case studies are summarized with regard to the most tions are initiated independently of product innova-
important constructs. 1 tions, usually because they can lead to a cost reduction.
However, care is taken that process optimization will
not influence product quality negatively.
Tholstrup Cheese A=S
This is a private Danish dairy company, producing and
marketing speciality cheeses, almost entirely under
Groko B.V.
their own brand name. The company exports approxi- Groko is a medium-sized (220 employees) Dutch
mately 85% of its overall volume and has positioned company that mainly produces frozen vegetable-based

154 R&D Management 30, 2, 2000 # Blackwell Publishers Ltd 2000


Understanding what drives innovation activity

consumer products, supplemented by a small amount 10% of Brioche Pasquier's turnover is invested to
of prepared added-value products like TV dinners. The improve production efficiency and increase
company is quite successful in developing and intro- automation.
ducing products in these categories, and has a steady In terms of market orientation, Brioche Pasquier has
flow of new products. Half of the turnover comes from close links to retailers, and its level of service to
sales to retail chains under private labels, and this part retailers is very high (delivering products and filling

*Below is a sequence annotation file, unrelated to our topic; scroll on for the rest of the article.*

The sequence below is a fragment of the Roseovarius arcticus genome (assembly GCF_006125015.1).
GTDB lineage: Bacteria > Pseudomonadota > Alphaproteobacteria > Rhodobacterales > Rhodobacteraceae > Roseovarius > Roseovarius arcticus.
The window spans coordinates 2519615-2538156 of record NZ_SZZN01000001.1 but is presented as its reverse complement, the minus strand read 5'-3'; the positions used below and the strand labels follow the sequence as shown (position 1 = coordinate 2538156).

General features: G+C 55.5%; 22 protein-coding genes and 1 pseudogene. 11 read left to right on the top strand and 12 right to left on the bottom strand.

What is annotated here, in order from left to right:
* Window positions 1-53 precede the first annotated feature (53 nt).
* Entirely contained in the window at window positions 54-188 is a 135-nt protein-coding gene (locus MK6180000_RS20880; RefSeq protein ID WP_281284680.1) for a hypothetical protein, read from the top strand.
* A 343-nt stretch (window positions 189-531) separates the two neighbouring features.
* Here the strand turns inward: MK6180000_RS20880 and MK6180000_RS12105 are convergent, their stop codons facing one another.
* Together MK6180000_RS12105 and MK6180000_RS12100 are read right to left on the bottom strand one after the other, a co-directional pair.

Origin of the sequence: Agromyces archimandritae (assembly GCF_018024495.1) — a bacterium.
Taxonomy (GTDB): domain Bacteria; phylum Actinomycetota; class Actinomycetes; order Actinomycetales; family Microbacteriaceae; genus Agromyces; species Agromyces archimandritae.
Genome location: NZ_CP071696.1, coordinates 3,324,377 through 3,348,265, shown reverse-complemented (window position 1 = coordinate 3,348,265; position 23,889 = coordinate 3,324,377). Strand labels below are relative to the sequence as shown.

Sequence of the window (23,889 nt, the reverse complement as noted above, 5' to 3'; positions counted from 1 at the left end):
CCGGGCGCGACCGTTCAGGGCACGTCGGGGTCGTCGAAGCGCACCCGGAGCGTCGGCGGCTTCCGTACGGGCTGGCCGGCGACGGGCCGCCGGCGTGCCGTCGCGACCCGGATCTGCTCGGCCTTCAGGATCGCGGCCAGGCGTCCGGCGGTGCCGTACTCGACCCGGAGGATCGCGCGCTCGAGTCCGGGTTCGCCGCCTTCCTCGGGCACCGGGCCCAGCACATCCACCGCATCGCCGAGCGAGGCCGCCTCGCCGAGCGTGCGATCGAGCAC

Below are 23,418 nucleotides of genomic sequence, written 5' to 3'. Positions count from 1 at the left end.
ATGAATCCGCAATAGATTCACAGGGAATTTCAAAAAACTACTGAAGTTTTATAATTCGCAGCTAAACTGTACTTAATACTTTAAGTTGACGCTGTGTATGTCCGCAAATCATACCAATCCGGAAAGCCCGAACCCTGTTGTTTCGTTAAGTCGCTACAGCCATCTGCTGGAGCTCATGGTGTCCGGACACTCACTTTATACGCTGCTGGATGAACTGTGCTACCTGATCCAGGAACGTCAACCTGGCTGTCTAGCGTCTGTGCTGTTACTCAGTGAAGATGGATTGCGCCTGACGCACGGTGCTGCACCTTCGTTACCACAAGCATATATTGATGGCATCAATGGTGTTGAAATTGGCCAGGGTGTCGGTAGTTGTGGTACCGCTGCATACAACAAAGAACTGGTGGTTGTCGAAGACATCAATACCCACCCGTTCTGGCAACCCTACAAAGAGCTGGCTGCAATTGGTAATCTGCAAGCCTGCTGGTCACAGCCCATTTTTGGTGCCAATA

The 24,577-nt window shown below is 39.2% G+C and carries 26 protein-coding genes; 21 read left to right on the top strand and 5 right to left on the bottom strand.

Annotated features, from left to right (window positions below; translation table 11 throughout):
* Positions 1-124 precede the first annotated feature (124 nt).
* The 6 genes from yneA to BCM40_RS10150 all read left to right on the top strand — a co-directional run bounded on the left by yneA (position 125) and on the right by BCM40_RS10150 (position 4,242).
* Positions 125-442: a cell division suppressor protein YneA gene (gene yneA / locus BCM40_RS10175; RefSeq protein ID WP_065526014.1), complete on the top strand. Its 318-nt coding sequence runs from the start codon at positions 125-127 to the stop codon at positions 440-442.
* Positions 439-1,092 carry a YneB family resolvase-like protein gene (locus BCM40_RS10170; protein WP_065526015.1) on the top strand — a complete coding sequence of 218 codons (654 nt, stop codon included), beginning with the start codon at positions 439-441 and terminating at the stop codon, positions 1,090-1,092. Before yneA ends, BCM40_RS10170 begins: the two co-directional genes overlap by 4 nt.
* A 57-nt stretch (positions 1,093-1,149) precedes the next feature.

is expected to grow in the future. The company seems shelves once or twice per day). Products are priced
to follow a `challenger' strategy by producing imita- approximately 15% higher than those of competitors,
tions of products introduced as branded products as and 80% of the products are sold under the company
efficiently as possible. This strategy is realized by virtue brand. Advertising is restricted to in-store promotion,
of the company's considerable know-how in produc- PR-activities, e.g. sponsoring local sports events, and
tion, and a product development competence which vouchers for various merchandise, all aimed at school
comes down to being able to analyse and imitate children (the main target group). Even without
products on the market. intensive marketing campaigns, brand awareness in
No use is made of external research institutions, and the target group is quite high.
marketing research techniques are hardly used by the
company, because only products that have already
established themselves as successes are imitated.
Royal Greenland A=S
Process innovations to reduce costs further have the Royal Greenland A=S is among the world's largest
continuous attention of management. producers of fish and shellfish products and is owned
The company is market oriented to the extent that it by the State of Greenland. It has more than 3000
monitors competitors to find out about the introduc- employees and an annual turnover of approx. ECU300
tion of new products that might be interesting for million. During the last five years the company has
Groko to imitate. Also, Groko has close links to changed its strategy from mainly serving industrial
retailers, who will ask Groko to imitate specific customers to manufacturing and selling products to